Project Ghost from ECD Automotive Design is one of its more unusual builds, and we're not complaining.
While we wait patiently for an electric vehicle from Land Rover, restomod specialist ECD Automotive Design has revealed its latest project: a classic Defender 110 powered by a Tesla powertrain.
Dubbed Project Ghost, this restored off-roader is a fine mix of past and present, blending the rugged looks and go-anywhere capability of the Defender with the efficiency of an EV. Equipped with a 100-kilowatt-hour battery pack and a 450-horsepower electric motor, the British SUV is arguably quicker (and more reliable) than before.
The company makes no mention of the battery range or performance figures but notes the custom Land Rover was built to a client's exact specifications. Other notable improvements include ECD air suspension, along with high-performance brakes from Alcon. It may retain the classic look and feel of the desirable Defender, but it should be far less ponderous to drive.
The exterior is subtle and works well with the big Brit's utilitarian demeanor. The owner specified matte Quantum Grey paintwork, complementing the black body trimmings. Up front, you'll find a classic grille and bumper, although the latter has been updated to include daytime running lights.
Project Ghost rides on 16-inch Wolf Steel wheels finished in matte black. These rugged items are wrapped in plump BF Goodrich All-Terrain tires that will come in handy off the beaten path. An interesting addition is the external roll cage that is paired with a roof rack, also finished in black.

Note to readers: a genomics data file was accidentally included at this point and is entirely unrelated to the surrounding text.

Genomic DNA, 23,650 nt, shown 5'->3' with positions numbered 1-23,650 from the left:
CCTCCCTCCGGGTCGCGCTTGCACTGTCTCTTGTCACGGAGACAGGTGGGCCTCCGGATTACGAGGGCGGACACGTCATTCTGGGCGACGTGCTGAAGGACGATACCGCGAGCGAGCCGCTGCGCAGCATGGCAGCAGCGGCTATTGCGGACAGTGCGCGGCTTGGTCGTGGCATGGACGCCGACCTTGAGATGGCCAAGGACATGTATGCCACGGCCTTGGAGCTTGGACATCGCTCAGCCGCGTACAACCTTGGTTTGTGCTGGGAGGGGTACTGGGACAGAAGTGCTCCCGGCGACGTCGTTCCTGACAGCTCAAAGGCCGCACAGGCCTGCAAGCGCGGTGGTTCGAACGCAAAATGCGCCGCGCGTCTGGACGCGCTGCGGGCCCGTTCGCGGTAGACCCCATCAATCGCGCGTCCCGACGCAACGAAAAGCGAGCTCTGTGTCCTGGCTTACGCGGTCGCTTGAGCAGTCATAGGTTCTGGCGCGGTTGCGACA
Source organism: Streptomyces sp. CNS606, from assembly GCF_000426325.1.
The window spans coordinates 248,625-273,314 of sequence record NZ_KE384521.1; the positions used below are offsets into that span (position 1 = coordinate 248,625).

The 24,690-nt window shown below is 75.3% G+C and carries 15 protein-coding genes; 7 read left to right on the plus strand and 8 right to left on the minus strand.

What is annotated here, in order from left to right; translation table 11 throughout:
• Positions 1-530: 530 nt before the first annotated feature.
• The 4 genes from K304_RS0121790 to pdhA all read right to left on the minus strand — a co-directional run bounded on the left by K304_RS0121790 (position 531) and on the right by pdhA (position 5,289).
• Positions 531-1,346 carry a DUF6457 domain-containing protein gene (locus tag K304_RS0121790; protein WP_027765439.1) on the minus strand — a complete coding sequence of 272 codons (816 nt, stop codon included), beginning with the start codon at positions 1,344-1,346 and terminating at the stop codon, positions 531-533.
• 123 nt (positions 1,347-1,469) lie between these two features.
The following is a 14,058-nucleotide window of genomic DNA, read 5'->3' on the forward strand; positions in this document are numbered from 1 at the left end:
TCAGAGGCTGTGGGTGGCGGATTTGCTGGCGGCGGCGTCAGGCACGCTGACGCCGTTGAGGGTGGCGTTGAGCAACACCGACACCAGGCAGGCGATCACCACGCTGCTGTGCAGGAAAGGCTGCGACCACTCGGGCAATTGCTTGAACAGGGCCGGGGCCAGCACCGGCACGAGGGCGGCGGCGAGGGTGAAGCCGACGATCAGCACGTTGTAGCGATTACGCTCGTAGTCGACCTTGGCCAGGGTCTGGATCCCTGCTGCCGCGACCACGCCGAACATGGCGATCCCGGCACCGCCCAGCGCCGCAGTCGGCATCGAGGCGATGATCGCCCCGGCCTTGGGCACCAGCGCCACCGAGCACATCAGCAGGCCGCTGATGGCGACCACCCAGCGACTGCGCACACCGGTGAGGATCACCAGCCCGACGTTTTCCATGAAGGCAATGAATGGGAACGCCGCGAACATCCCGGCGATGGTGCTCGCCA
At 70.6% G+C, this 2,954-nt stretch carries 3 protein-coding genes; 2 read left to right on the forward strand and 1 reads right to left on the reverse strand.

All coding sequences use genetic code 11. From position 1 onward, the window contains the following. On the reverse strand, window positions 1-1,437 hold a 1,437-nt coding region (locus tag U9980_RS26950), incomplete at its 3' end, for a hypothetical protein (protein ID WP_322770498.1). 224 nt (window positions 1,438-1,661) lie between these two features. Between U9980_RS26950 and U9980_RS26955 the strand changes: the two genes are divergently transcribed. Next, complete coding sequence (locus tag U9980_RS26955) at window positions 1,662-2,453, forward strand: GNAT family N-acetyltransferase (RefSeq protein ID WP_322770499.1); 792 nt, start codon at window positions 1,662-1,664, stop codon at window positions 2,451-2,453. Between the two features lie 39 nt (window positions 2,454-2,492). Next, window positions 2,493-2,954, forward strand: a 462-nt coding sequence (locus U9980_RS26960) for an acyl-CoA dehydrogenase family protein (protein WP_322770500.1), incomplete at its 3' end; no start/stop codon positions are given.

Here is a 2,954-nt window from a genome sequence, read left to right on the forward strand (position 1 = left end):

Inside, it's a far more luxurious affair. Corbeau Trailcat seats boast rich black leather upholstery, enlivened by an attractive red diamond stitch pattern. The fascia has been modernized with the fitment of a more modern Puma dashboard (introduced in 2006). This, too, has been covered in plush leather and eschews the standard instrument dials for custom ECD electric gauges.
A sporty Momo Prototipo steering wheel replaces the original part, while custom billet metal switches and buttons can be found littered throughout the cabin.
Thanks to a 2+3+2 seating layout, there's space for up to seven occupants in the notoriously cramped cabin. ECD has achieved this by fitting Land Rover 60/40 split-folding seats in the middle row and a pair of forward-facing jump seats in the rearmost row.
Due to the owner's height, the Defender specialists have lowered the seat box to accommodate taller drivers. This will now enable the cushy leather pew to be adjusted even lower than before and further back for a more comfortable driving position.
Other nice-to-haves include an aftermarket touchscreen from Sony. This is where you will find the Apple CarPlay, Bluetooth, SiriusXM, and backup camera. Three USB ports have been thrown in for good measure, along with a JBL Active subwoofer and JL Audio speakers.
"Perhaps the most important part of our client journey is helping our clientele design the best custom Defender for their use. We ask where the build will live, how they plan to use it, the stature of the primary driver, and more - all to guide them in the right direction to create a Defender they'll love to drive," said CEO Scott Wallace.
This isn't the first time ECD Automotive has rejuvenated the legendary Land Rover with electric power. Last year, the tuning company revealed Project Britton and Project Morpheus, both of which are Tesla-powered classic Defenders.
Not a fan of electric mobility? ECD will be only too happy to fit a modern GM-sourced V8 under the hood of your off-roader. And if you'd rather wait for the OEM option, Jaguar Land Rover is hard at work on its first electric vehicle, with a modern electric Defender rumored to arrive in 2025.
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